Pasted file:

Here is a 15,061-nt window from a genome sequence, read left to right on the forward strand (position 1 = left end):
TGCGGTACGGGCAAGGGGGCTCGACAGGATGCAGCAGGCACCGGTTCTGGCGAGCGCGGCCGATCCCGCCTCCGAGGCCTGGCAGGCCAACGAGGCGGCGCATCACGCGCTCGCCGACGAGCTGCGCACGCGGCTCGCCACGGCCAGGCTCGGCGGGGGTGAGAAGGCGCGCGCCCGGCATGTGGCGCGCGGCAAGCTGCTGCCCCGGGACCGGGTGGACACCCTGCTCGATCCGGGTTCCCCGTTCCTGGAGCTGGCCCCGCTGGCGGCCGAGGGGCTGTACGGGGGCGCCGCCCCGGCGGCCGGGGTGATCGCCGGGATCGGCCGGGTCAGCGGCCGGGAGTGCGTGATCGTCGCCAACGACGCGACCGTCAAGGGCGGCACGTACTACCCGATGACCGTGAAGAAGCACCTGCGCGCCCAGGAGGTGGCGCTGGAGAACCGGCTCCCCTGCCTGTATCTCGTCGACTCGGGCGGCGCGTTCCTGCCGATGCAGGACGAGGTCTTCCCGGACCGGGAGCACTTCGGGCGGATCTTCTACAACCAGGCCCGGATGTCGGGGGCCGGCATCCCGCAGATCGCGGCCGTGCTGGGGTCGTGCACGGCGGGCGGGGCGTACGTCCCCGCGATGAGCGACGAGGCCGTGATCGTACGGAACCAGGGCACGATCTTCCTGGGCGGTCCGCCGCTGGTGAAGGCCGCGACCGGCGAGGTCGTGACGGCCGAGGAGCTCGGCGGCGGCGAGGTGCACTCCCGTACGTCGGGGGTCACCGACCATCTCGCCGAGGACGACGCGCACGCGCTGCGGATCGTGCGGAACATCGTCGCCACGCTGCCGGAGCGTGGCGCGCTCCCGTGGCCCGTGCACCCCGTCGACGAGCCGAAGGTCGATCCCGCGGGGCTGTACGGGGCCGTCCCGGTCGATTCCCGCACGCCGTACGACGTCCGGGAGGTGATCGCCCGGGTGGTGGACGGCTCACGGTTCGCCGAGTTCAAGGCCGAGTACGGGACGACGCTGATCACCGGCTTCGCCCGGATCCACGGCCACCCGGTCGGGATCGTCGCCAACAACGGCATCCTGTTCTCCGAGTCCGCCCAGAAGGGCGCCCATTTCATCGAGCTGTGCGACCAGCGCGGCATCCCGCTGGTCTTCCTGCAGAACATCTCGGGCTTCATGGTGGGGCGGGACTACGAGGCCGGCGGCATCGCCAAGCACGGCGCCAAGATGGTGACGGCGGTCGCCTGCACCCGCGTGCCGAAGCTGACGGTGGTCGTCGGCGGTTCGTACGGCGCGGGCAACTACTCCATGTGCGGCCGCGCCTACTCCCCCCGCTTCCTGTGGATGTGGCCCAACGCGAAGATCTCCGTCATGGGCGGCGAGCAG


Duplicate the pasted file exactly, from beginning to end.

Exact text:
Here is a 15,061-nt window from a genome sequence, read left to right on the forward strand (position 1 = left end):
TGCGGTACGGGCAAGGGGGCTCGACAGGATGCAGCAGGCACCGGTTCTGGCGAGCGCGGCCGATCCCGCCTCCGAGGCCTGGCAGGCCAACGAGGCGGCGCATCACGCGCTCGCCGACGAGCTGCGCACGCGGCTCGCCACGGCCAGGCTCGGCGGGGGTGAGAAGGCGCGCGCCCGGCATGTGGCGCGCGGCAAGCTGCTGCCCCGGGACCGGGTGGACACCCTGCTCGATCCGGGTTCCCCGTTCCTGGAGCTGGCCCCGCTGGCGGCCGAGGGGCTGTACGGGGGCGCCGCCCCGGCGGCCGGGGTGATCGCCGGGATCGGCCGGGTCAGCGGCCGGGAGTGCGTGATCGTCGCCAACGACGCGACCGTCAAGGGCGGCACGTACTACCCGATGACCGTGAAGAAGCACCTGCGCGCCCAGGAGGTGGCGCTGGAGAACCGGCTCCCCTGCCTGTATCTCGTCGACTCGGGCGGCGCGTTCCTGCCGATGCAGGACGAGGTCTTCCCGGACCGGGAGCACTTCGGGCGGATCTTCTACAACCAGGCCCGGATGTCGGGGGCCGGCATCCCGCAGATCGCGGCCGTGCTGGGGTCGTGCACGGCGGGCGGGGCGTACGTCCCCGCGATGAGCGACGAGGCCGTGATCGTACGGAACCAGGGCACGATCTTCCTGGGCGGTCCGCCGCTGGTGAAGGCCGCGACCGGCGAGGTCGTGACGGCCGAGGAGCTCGGCGGCGGCGAGGTGCACTCCCGTACGTCGGGGGTCACCGACCATCTCGCCGAGGACGACGCGCACGCGCTGCGGATCGTGCGGAACATCGTCGCCACGCTGCCGGAGCGTGGCGCGCTCCCGTGGCCCGTGCACCCCGTCGACGAGCCGAAGGTCGATCCCGCGGGGCTGTACGGGGCCGTCCCGGTCGATTCCCGCACGCCGTACGACGTCCGGGAGGTGATCGCCCGGGTGGTGGACGGCTCACGGTTCGCCGAGTTCAAGGCCGAGTACGGGACGACGCTGATCACCGGCTTCGCCCGGATCCACGGCCACCCGGTCGGGATCGTCGCCAACAACGGCATCCTGTTCTCCGAGTCCGCCCAGAAGGGCGCCCATTTCATCGAGCTGTGCGACCAGCGCGGCATCCCGCTGGTCTTCCTGCAGAACATCTCGGGCTTCATGGTGGGGCGGGACTACGAGGCCGGCGGCATCGCCAAGCACGGCGCCAAGATGGTGACGGCGGTCGCCTGCACCCGCGTGCCGAAGCTGACGGTGGTCGTCGGCGGTTCGTACGGCGCGGGCAACTACTCCATGTGCGGCCGCGCCTACTCCCCCCGCTTCCTGTGGATGTGGCCCAACGCGAAGATCTCCGTCATGGGCGGCGAGCAG